Glaser joined forces with editor Clay Felker in 1968 to found New York magazine, where he was president and design director until 1977, imposing a visual format that still largely survives. With his friend, Jerome Snyder, the art director of Scientific American, he wrote a budget-dining column, “The Underground Gourmet,” for The New York Herald Tribune and, later, New York magazine. The column spawned a guidebook of the same name in 1966 and “The Underground Gourmet Cookbook” in 1975.

Glaser started his own design firm, Milton Glaser Inc., in 1974. A year later he left Push Pin, just as he was being given his own show at the Museum of Modern Art.

“At a certain point we were accepted, and once that happens, everything becomes less interesting,” he said in an interview for “Graphic Design in America: A Visual Language History,” an exhibition at the Walker Art Center in Minneapolis in 1989.

He was hired by British tycoon James Goldsmith in 1978 to redesign the interiors, exteriors and packaging of the Grand Union chain of supermarkets, which Goldsmith had just acquired. Glaser designed several projects for restaurateur Joe Baum, most memorably the Big Kitchen food court on the ground-floor concourse of the World Trade Center, the 1990s redesign of Windows on the World there and the Rainbow Room in Rockefeller Center.

In 1983, with Walter Bernard, Glaser formed WBMG, a publication design firm that revamped dozens of newspapers and magazines in the U.S. and abroad, including The Washington Post and O Globo in Brazil. He and Bernard later collaborated on a history of their design work, “Mag Men: 50 Years of Making Magazines,” which was published in December.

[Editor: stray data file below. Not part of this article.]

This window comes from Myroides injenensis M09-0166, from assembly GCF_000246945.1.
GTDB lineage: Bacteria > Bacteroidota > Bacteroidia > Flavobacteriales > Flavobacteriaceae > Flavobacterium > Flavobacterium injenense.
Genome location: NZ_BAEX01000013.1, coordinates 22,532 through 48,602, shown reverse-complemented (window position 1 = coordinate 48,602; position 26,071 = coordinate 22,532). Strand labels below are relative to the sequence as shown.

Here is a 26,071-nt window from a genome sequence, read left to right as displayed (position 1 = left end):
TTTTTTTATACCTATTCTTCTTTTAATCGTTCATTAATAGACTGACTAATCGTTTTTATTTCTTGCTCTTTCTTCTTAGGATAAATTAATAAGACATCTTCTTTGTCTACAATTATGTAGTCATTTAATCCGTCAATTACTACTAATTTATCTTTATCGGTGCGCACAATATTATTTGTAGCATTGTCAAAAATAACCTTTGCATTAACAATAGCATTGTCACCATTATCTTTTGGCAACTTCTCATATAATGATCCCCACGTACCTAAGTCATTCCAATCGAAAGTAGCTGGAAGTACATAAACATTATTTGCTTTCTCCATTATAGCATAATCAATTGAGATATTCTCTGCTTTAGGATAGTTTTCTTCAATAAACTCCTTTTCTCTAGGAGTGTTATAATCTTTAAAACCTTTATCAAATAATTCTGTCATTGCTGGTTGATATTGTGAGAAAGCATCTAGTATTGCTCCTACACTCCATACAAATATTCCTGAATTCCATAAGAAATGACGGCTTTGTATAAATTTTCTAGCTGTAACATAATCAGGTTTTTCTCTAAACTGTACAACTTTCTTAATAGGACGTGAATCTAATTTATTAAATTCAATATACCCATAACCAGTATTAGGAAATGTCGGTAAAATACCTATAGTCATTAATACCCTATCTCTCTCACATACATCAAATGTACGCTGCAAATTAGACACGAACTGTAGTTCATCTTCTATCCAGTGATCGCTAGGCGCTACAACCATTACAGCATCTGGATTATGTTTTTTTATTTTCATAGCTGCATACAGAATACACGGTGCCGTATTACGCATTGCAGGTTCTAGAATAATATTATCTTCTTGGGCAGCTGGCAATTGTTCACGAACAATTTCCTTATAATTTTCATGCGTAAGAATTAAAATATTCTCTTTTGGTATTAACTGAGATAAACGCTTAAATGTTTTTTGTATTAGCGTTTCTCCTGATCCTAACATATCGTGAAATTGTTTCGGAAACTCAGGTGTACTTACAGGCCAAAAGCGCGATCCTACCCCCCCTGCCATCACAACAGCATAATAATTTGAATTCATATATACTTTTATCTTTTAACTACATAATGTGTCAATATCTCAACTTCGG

He managed to stay current. In the late 1980s he designed the AIDS logo for the World Health Organization and the logo and packaging for Brooklyn Brewery, using a capital B inspired by the old Brooklyn Dodgers. He designed the logo for Tony Kushner’s Pulitzer Prize-winning play “Angels in America,” and posters for Vespa’s 50th anniversary in 1996 and for the final season of the television series “Mad Men” in 2014.

Glaser, whose books include “The Milton Glaser Poster Book” (1977), “Art Is Work” (2000) and “Drawing Is Thinking” (2008), taught for many years at the School of Visual Arts in Manhattan. He was the subject of the 2008 documentary film “Milton Glaser: To Inform and Delight.”

In 2004, he received a lifetime achievement award from the Cooper–Hewitt National Design Museum (now the Cooper Hewitt Smithsonian Design Museum), and in 2009 he became the first graphic designer to receive the National Medal of Arts.

“I’m a person who deals with visual material whatever it is — architecture, an object, a set of plates, wallpaper — right now I’m doing T-shirts,” he told Aileen Kwun and Bryn Smith for their book “Twenty Over Eighty: Conversations on a Lifetime in Architecture and Design” (2016). “I know a lot about the way things look, and as a consequence, I try to see how much of that world I can embrace.”

© 2020 The New York Times Company